Death’s Door Gin Reviewed by Honest Tom
From the off, let the record show, this gin has massively pissed me off. I tried Devil’s Door for the first time whilst on a boozy night out. Tanked up me proclaimed that it was an abomination against gin and that it was one of the nastiest things that I had put my taste buds through. Whilst deep in my shame-well the following morning, the question of whether Death’s Door Gin was any good kept rattling around my head. It was reminiscent of my confusion upon first watching David Lynch’s Eraserhead. Eraserhead is possibly the single weirdest feature film in existence. To put it in perspective, I could only remember the opening ten minutes in which a man vomits up a giant sperm. In order to come up with a comprehensive analogy on the matter I took to Wikipedia in order to brush up on the plot and was actually was more confused about Eraserhead than when I started. The take away point from all of this is that, in the following 6 months after my initial watch, I genuinely lost sleep trying to work out whether the film was actually any good or not. Well this is exactly what I have been doing with Death’s Door Gin. The most irksome of points is that I still have no real idea what the fuck to think.
I will start with the basics. Death’s Door Gin is American – bad start.
I will start with the basics. Death’s Door Gin is American – bad start. No.209 is poor and Aviation was hideous, so previous experience has taught me to steer clear of “Freedom spirits”. As far as I can tell, Death’s Door consists of a mere 3 botanicals: juniper (because it is a fucking gin), coriander (because it is a fucking gin), and fennel seeds. The base is made from a mix of barley and malted barley. Now here’s the issue, why not add some more botanicals? Death’s Door has great flavour intensity with a smashing 47% abv. The issue manifests itself in the absolute lack of complexity.
Gin requires numerous botanicals to give it aroma, body and sustain. There is some bold spice from the juniper but this is quickly lost to the bite of liquorice that comes from the fennel seeds. Now don’t get me wrong, the flavour is not bad, but there is nothing in between or after. The coriander does little in the mix. There is no floral sweetness, black pepper body or zingy citrus perfume. Would it really have been too much to ask to put a bit of lemon peel and a couple of lavender petals into the mix? Death’s Door has started off so well, it instantly captures me but then bores me to tears 2 seconds later. The best simile I could construct is that it would be like watching a “bluey” in which the money shot happened after 10 seconds and you then had to sit through preceding 20 minutes which you would normally fast forward, wherein dull-eyed nymphomaniacs joylessly go at it.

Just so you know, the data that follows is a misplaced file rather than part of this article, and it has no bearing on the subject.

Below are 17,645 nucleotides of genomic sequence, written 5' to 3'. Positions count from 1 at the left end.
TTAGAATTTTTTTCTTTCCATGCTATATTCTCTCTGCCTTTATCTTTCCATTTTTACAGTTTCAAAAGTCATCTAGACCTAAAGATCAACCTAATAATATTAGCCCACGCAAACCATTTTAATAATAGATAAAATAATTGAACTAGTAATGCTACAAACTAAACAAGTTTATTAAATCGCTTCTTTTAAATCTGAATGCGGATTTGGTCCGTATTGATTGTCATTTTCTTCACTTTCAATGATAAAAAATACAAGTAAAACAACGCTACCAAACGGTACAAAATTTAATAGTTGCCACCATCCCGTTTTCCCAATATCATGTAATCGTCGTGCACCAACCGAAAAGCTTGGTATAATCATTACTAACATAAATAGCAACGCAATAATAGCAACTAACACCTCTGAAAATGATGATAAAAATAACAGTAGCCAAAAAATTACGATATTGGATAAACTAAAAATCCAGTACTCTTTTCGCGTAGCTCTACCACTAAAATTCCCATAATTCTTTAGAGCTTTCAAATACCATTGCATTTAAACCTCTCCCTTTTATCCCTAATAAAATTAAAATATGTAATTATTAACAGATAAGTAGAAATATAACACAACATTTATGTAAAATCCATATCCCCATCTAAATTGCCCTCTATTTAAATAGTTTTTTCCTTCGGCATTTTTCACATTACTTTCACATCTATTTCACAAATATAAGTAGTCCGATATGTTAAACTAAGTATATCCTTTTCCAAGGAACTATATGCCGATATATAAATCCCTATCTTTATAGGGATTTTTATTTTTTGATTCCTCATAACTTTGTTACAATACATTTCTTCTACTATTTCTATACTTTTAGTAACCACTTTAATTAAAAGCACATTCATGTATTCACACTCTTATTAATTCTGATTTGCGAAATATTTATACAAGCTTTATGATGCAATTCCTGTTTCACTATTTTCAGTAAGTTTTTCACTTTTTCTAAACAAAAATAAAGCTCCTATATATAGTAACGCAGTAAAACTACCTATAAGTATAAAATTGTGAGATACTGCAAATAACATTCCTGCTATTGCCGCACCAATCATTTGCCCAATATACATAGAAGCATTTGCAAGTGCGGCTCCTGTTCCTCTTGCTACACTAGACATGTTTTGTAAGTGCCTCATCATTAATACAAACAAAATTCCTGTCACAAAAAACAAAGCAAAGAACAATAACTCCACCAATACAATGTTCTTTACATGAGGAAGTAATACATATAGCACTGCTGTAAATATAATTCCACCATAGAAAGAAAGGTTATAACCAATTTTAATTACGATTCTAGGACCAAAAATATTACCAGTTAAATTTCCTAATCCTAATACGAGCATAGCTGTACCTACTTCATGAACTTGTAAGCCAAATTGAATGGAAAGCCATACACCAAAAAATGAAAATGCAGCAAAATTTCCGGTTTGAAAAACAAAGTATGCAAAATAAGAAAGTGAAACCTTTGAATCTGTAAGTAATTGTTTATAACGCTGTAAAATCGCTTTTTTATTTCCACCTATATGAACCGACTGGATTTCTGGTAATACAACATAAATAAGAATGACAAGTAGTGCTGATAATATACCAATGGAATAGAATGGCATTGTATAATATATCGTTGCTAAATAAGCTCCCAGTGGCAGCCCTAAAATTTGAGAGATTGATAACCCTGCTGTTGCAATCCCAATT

Death’s door is not without merit, if you were making cured meats, then I can think of no better to use, but at its core, it is more of a grown up Sambuca. It would go beautifully with some coffee beans but it just isn’t what I want or expect from gin. The gin has a beautiful mouthfeel which is full bodied and creamy thanks to the base spirit, but when I am praising the base spirit I know that I am scraping the barrel in terms of reviewing gin.
Tommy Steggs’ top tip is that if you like an aniseed led gin then try Lidl’s Hempstead or Spreewald Berlin Dry Gin. These hit the spot and have intense complexity. Death’s Door is Backdoor Sluts 9 on DVD: not unrewarding, but you have to question how they got so far into it without telling them to stop.
You can buy Death’s Door Gin at The Whisky Exchange, DrinkSupermarket.com or on Amazon.